The death of bona fide war hero and former Republican presidential nominee and lauded-as-a-statesman on both sides of the aisle Sen.John McCain couldn’t be kept out of any honest accounting of the recent news, and it would have been hard to come up with a front page link to a story lauding Trump for courageously continuing his express his disrespect even after the hero’s untimely death. Somewhere out there on the internet or talk radio you’ll find a full throated explanation of why Trump’s campaign manager recently being convicted on eight felony counts and his former deputy campaign manager and national security advisor pleading guilty to felonies and his former lawyer and longtime top business executive cooperating with an ongoing investigation into the “Russia thing” is just proof of that “deep state” conspiracy,but it would take some doing to put them at the top of a search engine’s priorities.
Our understanding is that these so-called “algorithms” are so called in honor of Vice President Al Gore, inventor of the internet, and we don’t claim to at all understand how the heck they work, but we’re not the least bit surprised that Trump is displeased with the news they routinely come up with. Our advice to the president is to stay out of the news for a cycle or two, starve them of anything to report about but latest unemployment numbers and the absence of any recent wars, and hope for a bombshell report about the Democrats and their dastardly “deep state” conspiracy, but even in these crazy days either possibility seems unlikely.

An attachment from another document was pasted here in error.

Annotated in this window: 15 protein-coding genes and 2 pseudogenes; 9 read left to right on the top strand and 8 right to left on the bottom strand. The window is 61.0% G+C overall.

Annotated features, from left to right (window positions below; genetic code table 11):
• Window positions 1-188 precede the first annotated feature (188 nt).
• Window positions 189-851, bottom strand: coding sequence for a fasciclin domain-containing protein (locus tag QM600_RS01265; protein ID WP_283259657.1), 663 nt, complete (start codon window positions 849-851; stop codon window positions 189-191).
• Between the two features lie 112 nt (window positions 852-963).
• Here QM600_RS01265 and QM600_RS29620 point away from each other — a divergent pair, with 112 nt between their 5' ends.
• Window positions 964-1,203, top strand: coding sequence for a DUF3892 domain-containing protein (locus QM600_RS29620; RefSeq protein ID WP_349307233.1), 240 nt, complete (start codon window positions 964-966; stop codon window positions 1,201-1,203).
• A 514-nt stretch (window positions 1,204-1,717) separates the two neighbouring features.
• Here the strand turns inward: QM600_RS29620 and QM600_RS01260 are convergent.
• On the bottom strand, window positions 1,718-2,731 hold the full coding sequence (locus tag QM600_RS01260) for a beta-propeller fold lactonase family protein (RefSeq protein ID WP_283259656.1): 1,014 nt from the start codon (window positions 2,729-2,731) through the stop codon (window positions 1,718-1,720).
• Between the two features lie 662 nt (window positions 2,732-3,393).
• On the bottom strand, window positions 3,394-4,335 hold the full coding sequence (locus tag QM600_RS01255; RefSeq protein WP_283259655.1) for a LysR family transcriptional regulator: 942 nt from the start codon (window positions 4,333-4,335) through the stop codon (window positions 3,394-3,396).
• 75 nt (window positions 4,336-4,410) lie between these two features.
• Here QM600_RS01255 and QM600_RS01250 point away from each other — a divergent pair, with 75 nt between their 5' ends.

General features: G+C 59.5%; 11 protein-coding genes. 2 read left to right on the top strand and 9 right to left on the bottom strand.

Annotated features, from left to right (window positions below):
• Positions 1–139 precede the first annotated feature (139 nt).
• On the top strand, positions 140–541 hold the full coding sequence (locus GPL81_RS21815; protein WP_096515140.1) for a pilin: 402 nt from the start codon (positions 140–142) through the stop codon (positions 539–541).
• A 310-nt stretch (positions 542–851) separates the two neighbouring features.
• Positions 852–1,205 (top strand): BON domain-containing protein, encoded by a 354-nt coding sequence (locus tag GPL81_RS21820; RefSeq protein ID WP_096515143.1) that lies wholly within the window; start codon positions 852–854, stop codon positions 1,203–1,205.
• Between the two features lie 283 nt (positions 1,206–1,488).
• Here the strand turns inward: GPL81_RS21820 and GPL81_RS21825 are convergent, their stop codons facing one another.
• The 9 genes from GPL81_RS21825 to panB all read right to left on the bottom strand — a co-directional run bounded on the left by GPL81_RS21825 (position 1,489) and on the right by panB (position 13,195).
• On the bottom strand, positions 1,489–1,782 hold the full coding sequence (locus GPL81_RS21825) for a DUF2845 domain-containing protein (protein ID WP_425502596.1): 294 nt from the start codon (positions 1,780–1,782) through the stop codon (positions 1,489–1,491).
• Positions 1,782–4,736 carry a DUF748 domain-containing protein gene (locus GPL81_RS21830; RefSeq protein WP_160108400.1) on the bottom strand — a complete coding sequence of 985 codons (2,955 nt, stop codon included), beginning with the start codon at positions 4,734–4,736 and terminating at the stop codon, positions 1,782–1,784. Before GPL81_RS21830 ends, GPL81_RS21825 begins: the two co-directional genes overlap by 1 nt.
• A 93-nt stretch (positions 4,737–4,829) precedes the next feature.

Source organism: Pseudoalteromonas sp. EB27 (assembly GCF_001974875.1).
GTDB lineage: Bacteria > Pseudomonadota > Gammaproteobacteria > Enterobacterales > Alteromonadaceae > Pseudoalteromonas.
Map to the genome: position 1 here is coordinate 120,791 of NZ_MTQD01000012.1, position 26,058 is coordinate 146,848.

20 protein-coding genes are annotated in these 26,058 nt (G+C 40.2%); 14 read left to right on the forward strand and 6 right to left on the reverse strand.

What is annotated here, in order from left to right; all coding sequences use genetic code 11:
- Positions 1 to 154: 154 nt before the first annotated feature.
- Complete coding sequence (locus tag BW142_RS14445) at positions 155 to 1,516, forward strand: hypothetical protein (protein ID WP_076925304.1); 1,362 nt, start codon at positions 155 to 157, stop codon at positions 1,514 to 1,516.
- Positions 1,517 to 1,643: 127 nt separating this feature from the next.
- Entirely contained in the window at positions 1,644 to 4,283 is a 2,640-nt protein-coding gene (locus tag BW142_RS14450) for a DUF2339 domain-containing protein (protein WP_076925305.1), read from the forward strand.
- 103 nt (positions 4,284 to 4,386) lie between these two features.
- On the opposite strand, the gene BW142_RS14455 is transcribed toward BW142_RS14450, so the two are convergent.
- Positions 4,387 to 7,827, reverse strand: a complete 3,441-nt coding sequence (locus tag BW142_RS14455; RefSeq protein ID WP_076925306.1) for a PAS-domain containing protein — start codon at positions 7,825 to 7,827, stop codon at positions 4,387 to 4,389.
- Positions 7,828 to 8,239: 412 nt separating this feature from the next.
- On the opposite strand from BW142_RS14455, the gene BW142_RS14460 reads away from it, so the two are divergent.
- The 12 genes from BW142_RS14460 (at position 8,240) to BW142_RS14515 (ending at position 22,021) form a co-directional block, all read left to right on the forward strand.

We have our own complaints with these danged newfangled search engines, which never seem to put such an august internet publication as The Central Standard Times on the first few pages unless your queries are pretty darned specific, but we’ll not call for any governmental regulations to address this grievous error. With all due respect to the office of the presidency, we hope Trump will do the same.

— Bud Norman

Christmas in the Information Age

Today is Black Friday, when the annual Christmas shopping season begins with bargain-hunters duking it out over some Chinese-made gewgaw or another in the store aisles, and as usual we’ll pass on the ritual. This is expected to be the first Christmas when on-line sales surpass those in the old-fashioned brick-and-mortar stores that you have to drive to and walk into and then interact with other people, but we’ll also take a pass on that.